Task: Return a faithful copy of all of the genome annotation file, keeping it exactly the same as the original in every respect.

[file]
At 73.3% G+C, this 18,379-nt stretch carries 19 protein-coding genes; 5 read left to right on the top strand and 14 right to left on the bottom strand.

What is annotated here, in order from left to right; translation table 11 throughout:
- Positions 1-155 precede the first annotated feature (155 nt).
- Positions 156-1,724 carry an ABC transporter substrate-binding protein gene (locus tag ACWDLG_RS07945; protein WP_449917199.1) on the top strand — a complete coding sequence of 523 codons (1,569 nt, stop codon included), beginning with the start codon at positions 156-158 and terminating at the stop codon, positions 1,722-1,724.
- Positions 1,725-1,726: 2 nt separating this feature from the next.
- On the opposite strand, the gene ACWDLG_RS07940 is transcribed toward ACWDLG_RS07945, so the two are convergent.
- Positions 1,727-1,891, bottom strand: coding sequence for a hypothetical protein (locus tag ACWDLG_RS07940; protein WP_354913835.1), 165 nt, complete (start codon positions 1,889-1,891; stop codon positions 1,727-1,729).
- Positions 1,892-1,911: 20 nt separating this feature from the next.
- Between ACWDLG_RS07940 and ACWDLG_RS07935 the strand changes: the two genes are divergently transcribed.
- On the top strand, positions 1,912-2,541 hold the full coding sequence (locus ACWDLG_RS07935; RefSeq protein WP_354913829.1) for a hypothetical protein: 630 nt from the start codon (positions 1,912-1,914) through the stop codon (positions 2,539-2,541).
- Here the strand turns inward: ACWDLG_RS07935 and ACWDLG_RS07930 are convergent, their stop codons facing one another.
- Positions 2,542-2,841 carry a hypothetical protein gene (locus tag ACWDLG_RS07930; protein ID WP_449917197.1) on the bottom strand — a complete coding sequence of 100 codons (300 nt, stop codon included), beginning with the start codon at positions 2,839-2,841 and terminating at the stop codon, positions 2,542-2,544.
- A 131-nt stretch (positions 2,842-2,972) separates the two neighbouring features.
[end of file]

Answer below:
At 73.3% G+C, this 18,379-nt stretch carries 19 protein-coding genes; 5 read left to right on the top strand and 14 right to left on the bottom strand.

What is annotated here, in order from left to right; translation table 11 throughout:
- Positions 1-155 precede the first annotated feature (155 nt).
- Positions 156-1,724 carry an ABC transporter substrate-binding protein gene (locus tag ACWDLG_RS07945; protein WP_449917199.1) on the top strand — a complete coding sequence of 523 codons (1,569 nt, stop codon included), beginning with the start codon at positions 156-158 and terminating at the stop codon, positions 1,722-1,724.
- Positions 1,725-1,726: 2 nt separating this feature from the next.
- On the opposite strand, the gene ACWDLG_RS07940 is transcribed toward ACWDLG_RS07945, so the two are convergent.
- Positions 1,727-1,891, bottom strand: coding sequence for a hypothetical protein (locus tag ACWDLG_RS07940; protein WP_354913835.1), 165 nt, complete (start codon positions 1,889-1,891; stop codon positions 1,727-1,729).
- Positions 1,892-1,911: 20 nt separating this feature from the next.
- Between ACWDLG_RS07940 and ACWDLG_RS07935 the strand changes: the two genes are divergently transcribed.
- On the top strand, positions 1,912-2,541 hold the full coding sequence (locus ACWDLG_RS07935; RefSeq protein WP_354913829.1) for a hypothetical protein: 630 nt from the start codon (positions 1,912-1,914) through the stop codon (positions 2,539-2,541).
- Here the strand turns inward: ACWDLG_RS07935 and ACWDLG_RS07930 are convergent, their stop codons facing one another.
- Positions 2,542-2,841 carry a hypothetical protein gene (locus tag ACWDLG_RS07930; protein ID WP_449917197.1) on the bottom strand — a complete coding sequence of 100 codons (300 nt, stop codon included), beginning with the start codon at positions 2,839-2,841 and terminating at the stop codon, positions 2,542-2,544.
- A 131-nt stretch (positions 2,842-2,972) separates the two neighbouring features.